Hyperglycemia and endothelial dysfunction are associated with hypertension, but the specific causality and genetic underpinning are unclear. Caveolin-1 (cav-1) is a plasmalemmal anchoring protein and modulator of vascular function and glucose homeostasis. Cav-1 gene variants are associated with reduced insulin sensitivity in hypertensive individuals, and cav-1−/− mice show endothelial dysfunction, hyperglycemia, and increased blood pressure (BP). On the other hand, insulin-sensitizing therapy with metformin may inadequately control hyperglycemia while affecting the vascular outcome in certain patients with diabetes. To test whether the pressor and vascular changes in cav-1 deficiency states are related to hyperglycemia and to assess the vascular mechanisms of metformin under these conditions, wild-type (WT) and cav-1−/− mice were treated with either placebo or metformin (400 mg/kg daily for 21 days). BP and fasting blood glucose were in cav-1−/− > WT and did not change with metformin. Phenylephrine (Phe)- and KCl-induced aortic contraction was in cav-1−/− < WT; endothelium removal, the nitric-oxide synthase (NOS) blocker l-NAME (Nω-nitro-l-arginine methyl ester), or soluble guanylate cyclase (sGC) inhibitor 1H-[1,2,4]oxadiazolo[4,3-a]quinoxalin-1-one (ODQ) enhanced Phe contraction, and metformin blunted this effect. Acetylcholine-induced relaxation was in cav-1−/− > WT, abolished by endothelium removal, l-NAME or ODQ, and reduced with metformin. Nitric oxide donor sodium nitroprusside was more potent in inducing relaxation in cav-1−/− than in WT, and metformin reversed this effect. Aortic eNOS, AMPK, and sGC were in cav-1−/− > WT, and metformin decreased total and phosphorylated eNOS and AMPK in cav-1−/−. Thus, metformin inhibits both vascular contraction and NO-cGMP-dependent relaxation but does not affect BP or blood glucose in cav-1−/− mice, suggesting dissociation of hyperglycemia from altered vascular function in cav-1-deficiency states.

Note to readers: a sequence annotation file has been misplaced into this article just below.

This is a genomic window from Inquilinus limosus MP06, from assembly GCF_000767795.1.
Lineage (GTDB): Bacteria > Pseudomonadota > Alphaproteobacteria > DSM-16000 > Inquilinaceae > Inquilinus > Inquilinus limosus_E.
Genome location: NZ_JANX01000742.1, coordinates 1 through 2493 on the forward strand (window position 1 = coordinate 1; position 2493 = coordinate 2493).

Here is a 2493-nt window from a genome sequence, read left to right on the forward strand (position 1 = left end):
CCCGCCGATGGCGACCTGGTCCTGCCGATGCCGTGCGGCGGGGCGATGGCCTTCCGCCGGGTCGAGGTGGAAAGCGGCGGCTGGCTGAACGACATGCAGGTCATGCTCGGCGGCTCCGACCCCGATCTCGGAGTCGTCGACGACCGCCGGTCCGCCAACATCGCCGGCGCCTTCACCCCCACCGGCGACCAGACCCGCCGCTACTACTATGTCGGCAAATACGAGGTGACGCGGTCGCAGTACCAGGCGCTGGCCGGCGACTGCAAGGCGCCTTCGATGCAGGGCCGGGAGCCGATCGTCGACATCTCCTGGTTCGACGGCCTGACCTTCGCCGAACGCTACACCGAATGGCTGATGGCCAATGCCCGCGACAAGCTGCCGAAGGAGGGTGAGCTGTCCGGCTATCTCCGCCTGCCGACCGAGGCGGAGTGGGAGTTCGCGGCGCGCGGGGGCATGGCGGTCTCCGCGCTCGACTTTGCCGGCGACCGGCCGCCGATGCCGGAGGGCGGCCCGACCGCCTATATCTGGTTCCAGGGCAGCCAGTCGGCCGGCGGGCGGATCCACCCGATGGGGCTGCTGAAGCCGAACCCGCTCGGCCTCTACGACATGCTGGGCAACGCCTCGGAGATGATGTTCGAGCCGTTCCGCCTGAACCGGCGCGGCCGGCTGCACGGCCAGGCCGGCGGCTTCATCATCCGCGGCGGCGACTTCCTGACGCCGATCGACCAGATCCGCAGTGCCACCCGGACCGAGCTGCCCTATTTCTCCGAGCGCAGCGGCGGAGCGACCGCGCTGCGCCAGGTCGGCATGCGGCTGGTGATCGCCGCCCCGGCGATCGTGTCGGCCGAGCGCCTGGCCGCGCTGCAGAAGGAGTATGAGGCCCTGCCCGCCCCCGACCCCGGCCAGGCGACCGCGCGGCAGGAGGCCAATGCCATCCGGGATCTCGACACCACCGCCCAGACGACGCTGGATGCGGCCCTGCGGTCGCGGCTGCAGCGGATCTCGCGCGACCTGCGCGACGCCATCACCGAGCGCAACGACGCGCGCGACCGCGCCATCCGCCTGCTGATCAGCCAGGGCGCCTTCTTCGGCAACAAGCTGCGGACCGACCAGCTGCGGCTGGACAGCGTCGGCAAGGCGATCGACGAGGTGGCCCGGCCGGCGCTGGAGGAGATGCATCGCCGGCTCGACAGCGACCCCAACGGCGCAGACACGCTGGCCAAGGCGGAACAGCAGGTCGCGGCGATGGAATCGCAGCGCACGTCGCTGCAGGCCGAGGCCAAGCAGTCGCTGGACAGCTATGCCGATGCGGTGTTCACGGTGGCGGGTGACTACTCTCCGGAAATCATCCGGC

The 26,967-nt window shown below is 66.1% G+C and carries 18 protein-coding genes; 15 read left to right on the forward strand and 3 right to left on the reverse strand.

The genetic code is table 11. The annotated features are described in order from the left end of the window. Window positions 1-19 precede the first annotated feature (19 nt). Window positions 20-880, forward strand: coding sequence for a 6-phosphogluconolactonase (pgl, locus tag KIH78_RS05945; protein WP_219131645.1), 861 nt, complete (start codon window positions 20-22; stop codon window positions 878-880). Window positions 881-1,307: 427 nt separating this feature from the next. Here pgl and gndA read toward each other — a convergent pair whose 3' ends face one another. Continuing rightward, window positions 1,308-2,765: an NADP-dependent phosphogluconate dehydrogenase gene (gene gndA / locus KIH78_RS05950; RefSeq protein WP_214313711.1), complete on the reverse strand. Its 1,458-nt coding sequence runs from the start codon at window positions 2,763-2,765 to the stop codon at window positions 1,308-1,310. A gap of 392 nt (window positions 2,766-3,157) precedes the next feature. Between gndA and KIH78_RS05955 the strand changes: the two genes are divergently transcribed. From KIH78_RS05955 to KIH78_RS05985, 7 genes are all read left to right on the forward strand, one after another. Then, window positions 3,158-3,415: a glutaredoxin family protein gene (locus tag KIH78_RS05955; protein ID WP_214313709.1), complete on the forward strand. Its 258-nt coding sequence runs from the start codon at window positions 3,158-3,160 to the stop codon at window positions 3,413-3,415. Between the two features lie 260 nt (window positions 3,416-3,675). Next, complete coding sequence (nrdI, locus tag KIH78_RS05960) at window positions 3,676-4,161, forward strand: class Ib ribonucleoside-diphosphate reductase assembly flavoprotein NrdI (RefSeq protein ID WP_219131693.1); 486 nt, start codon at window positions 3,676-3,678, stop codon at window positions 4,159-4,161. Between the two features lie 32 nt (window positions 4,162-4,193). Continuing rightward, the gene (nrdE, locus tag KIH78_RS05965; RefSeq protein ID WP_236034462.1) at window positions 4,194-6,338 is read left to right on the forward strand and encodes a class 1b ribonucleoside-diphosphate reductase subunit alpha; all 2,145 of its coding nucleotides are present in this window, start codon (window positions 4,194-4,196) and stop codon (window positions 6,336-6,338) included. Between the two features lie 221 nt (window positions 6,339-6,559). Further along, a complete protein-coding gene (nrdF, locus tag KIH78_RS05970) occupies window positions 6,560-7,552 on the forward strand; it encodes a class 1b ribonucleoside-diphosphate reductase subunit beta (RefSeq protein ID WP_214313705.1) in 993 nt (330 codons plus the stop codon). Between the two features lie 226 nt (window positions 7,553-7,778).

Hypertension is a multifaceted disorder that involves abnormalities in the vascular, renal, nervous, and endocrine systems (Williams, 1994; Hall et al., 1996; Lohmeier et al., 2005). Vascular dysfunction occurs in many forms of hypertension and involves changes in different regulatory proteins and signaling pathways. Caveolin-1 (cav-1) is an anchoring protein in plasma membrane caveolae of many cell types, including vascular smooth muscle (VSM) (Ishizaka et al., 1998) and endothelial cells (Feron et al., 1998; Minshall et al., 2003). In endothelial cells, cav-1 anchors endothelial nitric oxide (NO) synthase (eNOS) in plasma membrane caveolae, which limits its translocation and phosphoactivation (Feron et al., 1998; Batova et al., 2006) and thereby reduces its capacity to generate NO and activate the NO-cGMP vasorelaxation pathway. Endothelial cell dysfunction and abnormalities in NO-cGMP are important factors in hypertension.